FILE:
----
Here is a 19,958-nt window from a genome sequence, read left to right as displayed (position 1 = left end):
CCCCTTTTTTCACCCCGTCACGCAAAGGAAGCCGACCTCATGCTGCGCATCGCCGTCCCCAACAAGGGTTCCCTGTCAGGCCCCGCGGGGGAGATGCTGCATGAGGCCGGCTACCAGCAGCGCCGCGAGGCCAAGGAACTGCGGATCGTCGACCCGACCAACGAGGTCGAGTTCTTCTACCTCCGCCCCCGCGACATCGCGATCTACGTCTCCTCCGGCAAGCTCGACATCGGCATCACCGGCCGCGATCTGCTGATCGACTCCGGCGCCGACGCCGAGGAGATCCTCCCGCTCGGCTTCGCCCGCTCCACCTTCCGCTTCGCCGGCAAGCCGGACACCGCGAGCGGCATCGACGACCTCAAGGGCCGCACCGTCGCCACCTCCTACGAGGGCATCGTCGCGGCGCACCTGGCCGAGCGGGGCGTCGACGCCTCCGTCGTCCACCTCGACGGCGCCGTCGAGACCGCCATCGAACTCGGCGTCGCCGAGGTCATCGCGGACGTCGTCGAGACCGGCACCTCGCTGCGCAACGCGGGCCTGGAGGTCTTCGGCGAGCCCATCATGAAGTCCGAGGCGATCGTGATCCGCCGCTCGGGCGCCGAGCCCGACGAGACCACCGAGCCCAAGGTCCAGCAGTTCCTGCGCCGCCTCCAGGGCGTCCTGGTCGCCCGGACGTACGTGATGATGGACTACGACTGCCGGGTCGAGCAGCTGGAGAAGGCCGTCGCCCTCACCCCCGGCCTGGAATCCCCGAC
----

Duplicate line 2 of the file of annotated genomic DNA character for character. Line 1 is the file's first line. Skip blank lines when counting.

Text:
CCCCTTTTTTCACCCCGTCACGCAAAGGAAGCCGACCTCATGCTGCGCATCGCCGTCCCCAACAAGGGTTCCCTGTCAGGCCCCGCGGGGGAGATGCTGCATGAGGCCGGCTACCAGCAGCGCCGCGAGGCCAAGGAACTGCGGATCGTCGACCCGACCAACGAGGTCGAGTTCTTCTACCTCCGCCCCCGCGACATCGCGATCTACGTCTCCTCCGGCAAGCTCGACATCGGCATCACCGGCCGCGATCTGCTGATCGACTCCGGCGCCGACGCCGAGGAGATCCTCCCGCTCGGCTTCGCCCGCTCCACCTTCCGCTTCGCCGGCAAGCCGGACACCGCGAGCGGCATCGACGACCTCAAGGGCCGCACCGTCGCCACCTCCTACGAGGGCATCGTCGCGGCGCACCTGGCCGAGCGGGGCGTCGACGCCTCCGTCGTCCACCTCGACGGCGCCGTCGAGACCGCCATCGAACTCGGCGTCGCCGAGGTCATCGCGGACGTCGTCGAGACCGGCACCTCGCTGCGCAACGCGGGCCTGGAGGTCTTCGGCGAGCCCATCATGAAGTCCGAGGCGATCGTGATCCGCCGCTCGGGCGCCGAGCCCGACGAGACCACCGAGCCCAAGGTCCAGCAGTTCCTGCGCCGCCTCCAGGGCGTCCTGGTCGCCCGGACGTACGTGATGATGGACTACGACTGCCGGGTCGAGCAGCTGGAGAAGGCCGTCGCCCTCACCCCCGGCCTGGAATCCCCGAC